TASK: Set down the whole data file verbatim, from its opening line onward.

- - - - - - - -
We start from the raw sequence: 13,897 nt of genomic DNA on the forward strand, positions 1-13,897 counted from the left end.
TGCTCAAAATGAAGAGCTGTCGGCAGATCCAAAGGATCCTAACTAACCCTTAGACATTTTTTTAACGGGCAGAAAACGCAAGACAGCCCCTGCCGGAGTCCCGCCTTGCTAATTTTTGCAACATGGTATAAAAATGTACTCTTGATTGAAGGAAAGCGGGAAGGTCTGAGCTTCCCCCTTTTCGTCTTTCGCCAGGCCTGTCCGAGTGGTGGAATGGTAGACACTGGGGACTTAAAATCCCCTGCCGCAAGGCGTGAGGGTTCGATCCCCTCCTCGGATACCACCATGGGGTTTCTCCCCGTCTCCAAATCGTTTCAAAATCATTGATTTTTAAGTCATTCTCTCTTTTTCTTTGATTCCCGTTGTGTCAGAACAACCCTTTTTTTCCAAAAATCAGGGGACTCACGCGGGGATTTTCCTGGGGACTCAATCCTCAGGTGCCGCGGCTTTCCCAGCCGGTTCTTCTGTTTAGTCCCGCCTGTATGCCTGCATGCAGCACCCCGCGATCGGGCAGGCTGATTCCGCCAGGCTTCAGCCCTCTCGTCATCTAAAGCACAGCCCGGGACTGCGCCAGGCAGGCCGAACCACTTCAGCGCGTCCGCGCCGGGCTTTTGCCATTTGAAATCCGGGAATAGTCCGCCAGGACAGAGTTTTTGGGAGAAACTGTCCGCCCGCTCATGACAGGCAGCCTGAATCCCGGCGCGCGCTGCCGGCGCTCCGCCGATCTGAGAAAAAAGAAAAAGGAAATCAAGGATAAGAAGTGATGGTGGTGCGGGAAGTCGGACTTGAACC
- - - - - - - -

We start from the raw sequence: 13,897 nt of genomic DNA on the forward strand, positions 1-13,897 counted from the left end.
TGCTCAAAATGAAGAGCTGTCGGCAGATCCAAAGGATCCTAACTAACCCTTAGACATTTTTTTAACGGGCAGAAAACGCAAGACAGCCCCTGCCGGAGTCCCGCCTTGCTAATTTTTGCAACATGGTATAAAAATGTACTCTTGATTGAAGGAAAGCGGGAAGGTCTGAGCTTCCCCCTTTTCGTCTTTCGCCAGGCCTGTCCGAGTGGTGGAATGGTAGACACTGGGGACTTAAAATCCCCTGCCGCAAGGCGTGAGGGTTCGATCCCCTCCTCGGATACCACCATGGGGTTTCTCCCCGTCTCCAAATCGTTTCAAAATCATTGATTTTTAAGTCATTCTCTCTTTTTCTTTGATTCCCGTTGTGTCAGAACAACCCTTTTTTTCCAAAAATCAGGGGACTCACGCGGGGATTTTCCTGGGGACTCAATCCTCAGGTGCCGCGGCTTTCCCAGCCGGTTCTTCTGTTTAGTCCCGCCTGTATGCCTGCATGCAGCACCCCGCGATCGGGCAGGCTGATTCCGCCAGGCTTCAGCCCTCTCGTCATCTAAAGCACAGCCCGGGACTGCGCCAGGCAGGCCGAACCACTTCAGCGCGTCCGCGCCGGGCTTTTGCCATTTGAAATCCGGGAATAGTCCGCCAGGACAGAGTTTTTGGGAGAAACTGTCCGCCCGCTCATGACAGGCAGCCTGAATCCCGGCGCGCGCTGCCGGCGCTCCGCCGATCTGAGAAAAAAGAAAAAGGAAATCAAGGATAAGAAGTGATGGTGGTGCGGGAAGTCGGACTTGAACC